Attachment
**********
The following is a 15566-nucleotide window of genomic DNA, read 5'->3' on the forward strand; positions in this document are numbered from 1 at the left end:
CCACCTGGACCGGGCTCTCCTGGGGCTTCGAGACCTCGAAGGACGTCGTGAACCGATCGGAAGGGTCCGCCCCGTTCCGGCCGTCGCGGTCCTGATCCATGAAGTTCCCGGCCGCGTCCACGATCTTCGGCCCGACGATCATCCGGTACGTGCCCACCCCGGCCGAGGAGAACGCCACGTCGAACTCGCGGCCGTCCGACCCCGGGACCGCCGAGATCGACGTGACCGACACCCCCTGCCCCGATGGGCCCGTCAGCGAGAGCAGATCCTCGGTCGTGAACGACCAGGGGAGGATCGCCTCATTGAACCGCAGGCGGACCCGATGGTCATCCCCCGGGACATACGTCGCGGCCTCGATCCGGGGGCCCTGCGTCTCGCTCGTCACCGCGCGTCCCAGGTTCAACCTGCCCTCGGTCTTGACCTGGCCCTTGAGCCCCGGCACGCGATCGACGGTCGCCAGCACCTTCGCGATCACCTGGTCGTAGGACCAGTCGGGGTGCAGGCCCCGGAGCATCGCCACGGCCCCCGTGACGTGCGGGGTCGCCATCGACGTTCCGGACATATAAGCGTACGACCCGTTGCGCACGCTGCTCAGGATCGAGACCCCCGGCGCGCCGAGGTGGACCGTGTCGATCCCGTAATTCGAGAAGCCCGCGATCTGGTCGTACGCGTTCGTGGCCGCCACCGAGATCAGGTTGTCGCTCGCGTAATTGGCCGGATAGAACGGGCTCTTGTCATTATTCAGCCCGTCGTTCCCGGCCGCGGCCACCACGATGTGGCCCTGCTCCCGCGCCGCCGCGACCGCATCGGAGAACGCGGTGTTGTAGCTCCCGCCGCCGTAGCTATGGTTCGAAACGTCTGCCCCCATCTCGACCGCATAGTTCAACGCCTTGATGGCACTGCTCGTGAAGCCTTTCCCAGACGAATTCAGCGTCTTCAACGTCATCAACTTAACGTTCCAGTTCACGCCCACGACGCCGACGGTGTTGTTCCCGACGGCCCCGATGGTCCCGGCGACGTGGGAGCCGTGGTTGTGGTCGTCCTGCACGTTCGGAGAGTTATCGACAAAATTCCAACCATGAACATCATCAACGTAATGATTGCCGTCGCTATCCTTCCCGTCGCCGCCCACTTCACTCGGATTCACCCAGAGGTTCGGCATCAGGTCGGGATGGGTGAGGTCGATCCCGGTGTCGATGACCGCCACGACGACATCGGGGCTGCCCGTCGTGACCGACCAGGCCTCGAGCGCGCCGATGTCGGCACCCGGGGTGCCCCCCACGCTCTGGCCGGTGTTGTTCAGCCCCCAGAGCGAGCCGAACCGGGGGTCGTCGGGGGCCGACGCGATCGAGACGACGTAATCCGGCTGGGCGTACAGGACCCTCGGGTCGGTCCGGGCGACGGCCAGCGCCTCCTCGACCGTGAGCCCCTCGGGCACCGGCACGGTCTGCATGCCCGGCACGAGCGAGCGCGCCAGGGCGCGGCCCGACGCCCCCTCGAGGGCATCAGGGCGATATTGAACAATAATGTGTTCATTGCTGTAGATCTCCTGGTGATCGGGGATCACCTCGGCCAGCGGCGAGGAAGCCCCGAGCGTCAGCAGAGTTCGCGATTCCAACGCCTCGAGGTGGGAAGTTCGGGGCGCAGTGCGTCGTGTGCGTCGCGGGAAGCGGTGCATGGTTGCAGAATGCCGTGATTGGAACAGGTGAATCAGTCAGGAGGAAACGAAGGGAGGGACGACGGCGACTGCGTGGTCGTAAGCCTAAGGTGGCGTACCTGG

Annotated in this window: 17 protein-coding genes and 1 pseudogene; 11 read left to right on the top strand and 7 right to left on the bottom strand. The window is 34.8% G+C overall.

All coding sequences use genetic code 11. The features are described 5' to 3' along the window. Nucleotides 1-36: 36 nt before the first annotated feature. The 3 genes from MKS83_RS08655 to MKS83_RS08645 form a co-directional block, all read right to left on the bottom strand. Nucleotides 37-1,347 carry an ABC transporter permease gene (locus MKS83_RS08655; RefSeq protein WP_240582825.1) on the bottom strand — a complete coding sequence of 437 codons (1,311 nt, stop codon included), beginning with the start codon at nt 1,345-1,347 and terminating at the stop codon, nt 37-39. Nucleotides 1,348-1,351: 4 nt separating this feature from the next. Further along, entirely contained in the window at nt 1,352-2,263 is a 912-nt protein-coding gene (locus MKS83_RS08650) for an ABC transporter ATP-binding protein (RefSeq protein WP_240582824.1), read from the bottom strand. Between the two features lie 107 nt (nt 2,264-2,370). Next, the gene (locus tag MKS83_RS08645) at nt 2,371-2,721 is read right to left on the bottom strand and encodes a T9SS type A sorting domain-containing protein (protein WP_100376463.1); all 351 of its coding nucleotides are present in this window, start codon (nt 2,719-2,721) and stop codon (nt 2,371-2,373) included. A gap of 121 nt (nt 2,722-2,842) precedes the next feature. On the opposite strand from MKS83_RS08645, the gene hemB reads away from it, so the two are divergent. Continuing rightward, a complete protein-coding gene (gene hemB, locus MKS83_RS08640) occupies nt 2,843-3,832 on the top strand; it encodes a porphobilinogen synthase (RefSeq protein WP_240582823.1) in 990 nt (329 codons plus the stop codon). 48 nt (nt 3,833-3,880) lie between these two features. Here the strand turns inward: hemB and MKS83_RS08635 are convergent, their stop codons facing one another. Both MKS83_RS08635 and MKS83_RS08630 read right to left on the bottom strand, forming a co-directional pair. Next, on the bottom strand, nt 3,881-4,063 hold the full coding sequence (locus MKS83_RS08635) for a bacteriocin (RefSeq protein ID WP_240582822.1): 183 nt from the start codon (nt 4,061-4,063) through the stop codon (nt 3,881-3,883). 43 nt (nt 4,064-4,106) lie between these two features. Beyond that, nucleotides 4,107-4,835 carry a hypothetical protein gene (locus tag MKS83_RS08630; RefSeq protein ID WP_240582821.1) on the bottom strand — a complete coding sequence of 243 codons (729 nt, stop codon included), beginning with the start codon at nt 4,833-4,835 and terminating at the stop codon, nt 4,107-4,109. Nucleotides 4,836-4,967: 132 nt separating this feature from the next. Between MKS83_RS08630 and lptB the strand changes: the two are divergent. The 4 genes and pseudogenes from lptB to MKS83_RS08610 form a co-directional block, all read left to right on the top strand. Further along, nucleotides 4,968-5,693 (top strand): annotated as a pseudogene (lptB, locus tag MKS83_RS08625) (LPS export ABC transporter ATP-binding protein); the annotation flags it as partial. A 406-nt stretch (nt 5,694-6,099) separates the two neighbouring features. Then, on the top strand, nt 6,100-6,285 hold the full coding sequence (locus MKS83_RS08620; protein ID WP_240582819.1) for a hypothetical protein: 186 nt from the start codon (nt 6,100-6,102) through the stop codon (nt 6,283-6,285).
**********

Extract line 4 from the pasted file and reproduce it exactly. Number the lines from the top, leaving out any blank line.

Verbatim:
All coding sequences use genetic code 11. The features are described 5' to 3' along the window. Nucleotides 1-36: 36 nt before the first annotated feature. The 3 genes from MKS83_RS08655 to MKS83_RS08645 form a co-directional block, all read right to left on the bottom strand. Nucleotides 37-1,347 carry an ABC transporter permease gene (locus MKS83_RS08655; RefSeq protein WP_240582825.1) on the bottom strand — a complete coding sequence of 437 codons (1,311 nt, stop codon included), beginning with the start codon at nt 1,345-1,347 and terminating at the stop codon, nt 37-39. Nucleotides 1,348-1,351: 4 nt separating this feature from the next. Further along, entirely contained in the window at nt 1,352-2,263 is a 912-nt protein-coding gene (locus MKS83_RS08650) for an ABC transporter ATP-binding protein (RefSeq protein WP_240582824.1), read from the bottom strand. Between the two features lie 107 nt (nt 2,264-2,370). Next, the gene (locus tag MKS83_RS08645) at nt 2,371-2,721 is read right to left on the bottom strand and encodes a T9SS type A sorting domain-containing protein (protein WP_100376463.1); all 351 of its coding nucleotides are present in this window, start codon (nt 2,719-2,721) and stop codon (nt 2,371-2,373) included. A gap of 121 nt (nt 2,722-2,842) precedes the next feature. On the opposite strand from MKS83_RS08645, the gene hemB reads away from it, so the two are divergent. Continuing rightward, a complete protein-coding gene (gene hemB, locus MKS83_RS08640) occupies nt 2,843-3,832 on the top strand; it encodes a porphobilinogen synthase (RefSeq protein WP_240582823.1) in 990 nt (329 codons plus the stop codon). 48 nt (nt 3,833-3,880) lie between these two features. Here the strand turns inward: hemB and MKS83_RS08635 are convergent, their stop codons facing one another. Both MKS83_RS08635 and MKS83_RS08630 read right to left on the bottom strand, forming a co-directional pair. Next, on the bottom strand, nt 3,881-4,063 hold the full coding sequence (locus MKS83_RS08635) for a bacteriocin (RefSeq protein ID WP_240582822.1): 183 nt from the start codon (nt 4,061-4,063) through the stop codon (nt 3,881-3,883). 43 nt (nt 4,064-4,106) lie between these two features. Beyond that, nucleotides 4,107-4,835 carry a hypothetical protein gene (locus tag MKS83_RS08630; RefSeq protein ID WP_240582821.1) on the bottom strand — a complete coding sequence of 243 codons (729 nt, stop codon included), beginning with the start codon at nt 4,833-4,835 and terminating at the stop codon, nt 4,107-4,109. Nucleotides 4,836-4,967: 132 nt separating this feature from the next. Between MKS83_RS08630 and lptB the strand changes: the two are divergent. The 4 genes and pseudogenes from lptB to MKS83_RS08610 form a co-directional block, all read left to right on the top strand. Further along, nucleotides 4,968-5,693 (top strand): annotated as a pseudogene (lptB, locus tag MKS83_RS08625) (LPS export ABC transporter ATP-binding protein); the annotation flags it as partial. A 406-nt stretch (nt 5,694-6,099) separates the two neighbouring features. Then, on the top strand, nt 6,100-6,285 hold the full coding sequence (locus MKS83_RS08620; protein ID WP_240582819.1) for a hypothetical protein: 186 nt from the start codon (nt 6,100-6,102) through the stop codon (nt 6,283-6,285).